Young filmmakers making gangster-adjacent genre films is a time-honored tradition — it’s a mode of moviemaking with a built-in propensity for ready-made conflict, violence, stylized nighttime photography, and maybe even some doomed romanticism. Na Jiazuo’s debut feature Streetwise fits snuggly into this well-worn niche, a Jia Zhangke-inflected bit of social realism with a splash of Lou Ye’s expressionistic flair. While individual parts may hit some overly familiar beats, Na’s sincerity and facility with moody atmosphere make for more than simple pastiche.
After a brief prologue set in 2010, Streetwise flashes further back to 2004; 20-year-old Dong Zi (Li Jiuxiao) lives in Zhenwu, Sichuan Province, and works as an enforcer for low-level loanshark and genial scumbag Xi Jun (Yu Ailei). Despite being ill-suited to such work, he’s desperate to raise money to pay for his father’s (Yao Lu) medical costs. Unfortunately, father is a hateful, abusive man, seemingly disinterested in his son’s financial and emotional struggles. When he’s not out collecting money with Xi, Dong spends most of his nights hanging out with Jiu’er (Huang Miyi), the proprietor of a small tattoo parlor and the ex-wife of local crime boss Mr. Four (Sha Baoliang). Xi Jun answers to Mr. Four, and also happens to be stealing from him, while Mr. Four keeps a watchful eye on Dong and Jiu’er’s chaste but burgeoning relationship.
It’s not a lot of plot; all of this is established early in the proceedings with minimal exposition. Na is clearly much more interested in the downtime these characters spend with each other. There’s a quiet, even somnambulist vibe to much of Streetwise, as people traverse largely empty streets or convene in tight hallways and talk about where they’ve been and where they might be going. Everyone here seems constricted by something, and longing for something else. The film features frequent voiceover narration, read by the director himself, which further lends Streetwise an air of personal remembrance. Eventually, a main narrative crux reveals itself, involving whether or not Jiu’er is going to leave town for bigger and better things, and if so, whether or not Dong might follow her — or if Mr. Four will even allow it. The film ends with a title card that reads “dedicated to all souls in need of comfort,” which gives a pretty clear indication of where the filmmaker’s real concerns lay.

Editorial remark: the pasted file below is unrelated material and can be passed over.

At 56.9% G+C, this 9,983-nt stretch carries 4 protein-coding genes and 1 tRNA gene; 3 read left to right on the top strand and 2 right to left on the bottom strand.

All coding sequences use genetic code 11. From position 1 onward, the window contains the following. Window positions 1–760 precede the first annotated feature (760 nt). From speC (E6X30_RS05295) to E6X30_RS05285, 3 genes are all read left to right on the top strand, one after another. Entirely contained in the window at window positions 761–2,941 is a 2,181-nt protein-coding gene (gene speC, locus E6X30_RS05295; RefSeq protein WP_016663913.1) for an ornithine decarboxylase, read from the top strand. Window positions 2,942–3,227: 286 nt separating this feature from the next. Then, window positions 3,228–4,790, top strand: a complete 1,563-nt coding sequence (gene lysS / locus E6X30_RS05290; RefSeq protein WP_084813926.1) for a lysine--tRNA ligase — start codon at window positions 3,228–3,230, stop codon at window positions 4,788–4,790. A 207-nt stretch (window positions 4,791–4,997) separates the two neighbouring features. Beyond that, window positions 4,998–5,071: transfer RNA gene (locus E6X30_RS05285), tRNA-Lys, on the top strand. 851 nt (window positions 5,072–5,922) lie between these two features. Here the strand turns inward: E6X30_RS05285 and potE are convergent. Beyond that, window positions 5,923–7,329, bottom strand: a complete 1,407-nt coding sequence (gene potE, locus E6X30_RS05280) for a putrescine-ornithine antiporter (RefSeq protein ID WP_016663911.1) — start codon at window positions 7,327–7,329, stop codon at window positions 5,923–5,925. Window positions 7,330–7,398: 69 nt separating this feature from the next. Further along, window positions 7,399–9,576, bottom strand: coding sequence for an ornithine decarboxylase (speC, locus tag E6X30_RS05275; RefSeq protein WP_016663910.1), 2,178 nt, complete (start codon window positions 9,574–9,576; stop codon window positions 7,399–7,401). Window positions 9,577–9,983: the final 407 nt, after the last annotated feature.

Working with cinematographer Li Jianeng, Na soaks his film in style. It’s very much a case of an artist cramming a lot of ideas into a single project, and if one sometimes wishes that Na could settle on a single visual scheme, he at least handles the various stylistic flourishes with aplomb. An early sequence in which Dong and Xi shake down a man for ransom money is filmed in a single static take, with a wall perfectly bisecting the frame. Xi sits on the left, chatting with the victims, while Dong wrestles with another man on the other side of the frame. It’s a fantastic setup, the stasis of the conversation interrupted by frantic, pummeling movement. Several sequences of Dong on a motorbike indulge in the smeary, blurry DV textures of early Jia, while a couple of scenes set at a karaoke bar allow Na to indulge in some woozy, colorful abstractions. Some bits are less successful, like an extreme closeup of a snail that lasts for what feels like an eternity, or the rather pat culmination of Jiu’er’s storyline. Still, despite such minor ills, Streetwise makes for an invigorating, auspicious debut, the kind of first film that suggests a particularly bright future for its director.
DIRECTOR: Na Jiazuo; CAST: Li Jiuxiao, Huang Miyi, Yu Ailei; DISTRIBUTOR: Dekanalog; IN THEATERS: July 21; RUNTIME: 1 hr. 33 min.